Your grandparents, or at least your great-grandparents, can probably remember a time when high school was a strictly optional educational opportunity that could prepare students to land a decent real-world job. In this day and age, high school is basically mandatory, and in most cases, its main purpose has become preparing students for college. While it might not seem like it, the classes you take and activities you do in high school play a role in shaping you as both a member of society and as a college applicant. Even if you are planning on attending a community college or a less-selective state college, you will still need to successfully fulfill basic requirements in order to progress to a level of education that can help you achieve your career goals, and if you want to gain admission to highly selective colleges or have a shot at winning scholarships, you will have to accomplish even more.
This doesn’t mean that high school has to be a dreary march of education requirements and mandatory service hours, though. It’s also time in your life to begin exploring options and figuring out who you are and where you want to go. The opportunities available to high school students in even the smallest and most remote school districts are impressive, especially given the increased communication and learning possibilities afforded by new technology. This makes it more possible now than ever before for high school students to find and begin to pursue their passions in life. All you have to do is decide what you want from life and start figuring out what tools are at your disposal to help you work toward your goals.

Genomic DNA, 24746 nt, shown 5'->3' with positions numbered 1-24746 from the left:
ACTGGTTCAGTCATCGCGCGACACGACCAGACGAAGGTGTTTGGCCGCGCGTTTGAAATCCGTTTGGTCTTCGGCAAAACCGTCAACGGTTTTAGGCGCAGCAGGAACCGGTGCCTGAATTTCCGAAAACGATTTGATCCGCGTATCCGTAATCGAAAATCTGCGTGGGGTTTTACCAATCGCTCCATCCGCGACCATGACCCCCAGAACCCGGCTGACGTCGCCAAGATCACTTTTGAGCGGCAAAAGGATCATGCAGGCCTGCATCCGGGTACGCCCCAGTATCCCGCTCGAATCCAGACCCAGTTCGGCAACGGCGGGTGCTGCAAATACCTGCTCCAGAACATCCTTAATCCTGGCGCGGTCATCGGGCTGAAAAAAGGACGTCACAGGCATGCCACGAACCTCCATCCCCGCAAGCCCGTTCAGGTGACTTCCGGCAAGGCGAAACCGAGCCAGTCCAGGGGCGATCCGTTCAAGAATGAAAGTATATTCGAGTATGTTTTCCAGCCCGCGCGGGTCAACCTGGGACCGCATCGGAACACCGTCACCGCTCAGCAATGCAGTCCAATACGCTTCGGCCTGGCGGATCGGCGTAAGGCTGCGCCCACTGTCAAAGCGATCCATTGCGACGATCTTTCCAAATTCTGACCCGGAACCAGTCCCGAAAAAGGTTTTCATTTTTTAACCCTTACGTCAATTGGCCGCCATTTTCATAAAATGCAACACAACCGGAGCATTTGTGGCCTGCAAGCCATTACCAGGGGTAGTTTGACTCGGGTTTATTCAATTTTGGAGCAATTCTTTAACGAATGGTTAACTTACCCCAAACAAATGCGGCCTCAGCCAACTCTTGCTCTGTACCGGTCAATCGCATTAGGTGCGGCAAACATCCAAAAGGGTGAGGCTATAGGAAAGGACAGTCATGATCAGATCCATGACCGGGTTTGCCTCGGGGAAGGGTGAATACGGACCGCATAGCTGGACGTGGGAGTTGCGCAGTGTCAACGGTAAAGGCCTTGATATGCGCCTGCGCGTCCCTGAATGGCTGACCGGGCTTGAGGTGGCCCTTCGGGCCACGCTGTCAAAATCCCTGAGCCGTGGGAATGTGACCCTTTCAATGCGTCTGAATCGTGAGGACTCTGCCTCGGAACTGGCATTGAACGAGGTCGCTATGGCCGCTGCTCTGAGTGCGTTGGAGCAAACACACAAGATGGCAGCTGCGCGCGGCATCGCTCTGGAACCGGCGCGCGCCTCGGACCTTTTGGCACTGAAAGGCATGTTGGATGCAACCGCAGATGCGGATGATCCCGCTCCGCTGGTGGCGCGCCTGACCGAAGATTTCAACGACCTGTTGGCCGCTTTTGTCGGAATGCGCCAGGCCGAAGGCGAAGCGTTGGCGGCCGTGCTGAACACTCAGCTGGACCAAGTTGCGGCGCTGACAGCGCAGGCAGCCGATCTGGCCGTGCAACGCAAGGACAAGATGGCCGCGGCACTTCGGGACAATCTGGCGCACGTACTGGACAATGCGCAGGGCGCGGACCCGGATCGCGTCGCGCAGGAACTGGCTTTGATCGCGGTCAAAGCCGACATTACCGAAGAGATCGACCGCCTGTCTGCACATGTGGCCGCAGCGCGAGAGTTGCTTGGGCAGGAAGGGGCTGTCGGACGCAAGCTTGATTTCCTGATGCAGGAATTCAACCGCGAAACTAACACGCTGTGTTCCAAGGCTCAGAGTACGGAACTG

Whether or not you plan on attending college, high school is a good time to begin to take inventory of your aspirations, experiences, strengths, and weaknesses and start to figure out what sorts of things you might like doing when you’re on your own. You don’t need to have a precise career plan pinned down immediately, but during your first two years of high school, especially, you will want to begin to think about broad categories of education and employment you might want to pursue later on.
As a high school student, research potential scholarly or career interests and find out the requirements for college programs you may want to pursue. Set goals for yourself regarding grades, standardized test scores, and involvement, and work on ways to meet them. Begin seeking out experiences related to jobs you might want to do or subjects you might want to study. Clubs at your school, job prospects in your town, and volunteer activities in your community or others can all help you better explore your interests. If you honestly have no idea what you want to do, consider participating in a wide range of student experiences. These will at least help you beef up the "activities" section of your college applications and they may help you stumble upon your passion in life.
Many students believe that the college application process is part of a student’s senior year of high school, but it actually begins much earlier. While sitting down with an SAT study guide as a kindergartener is a bit excessive, starting to think about getting into and paying for college as a high school freshman is a good idea. Going into high school with college in mind can help you better tailor your high school experience towards college preparation, which can in turn help you achieve your college goals. We’ve prepared high school action plans to help students stay on track with college planning and preparation as high school freshmen, high school sophomores, high school juniors, and high school seniors.
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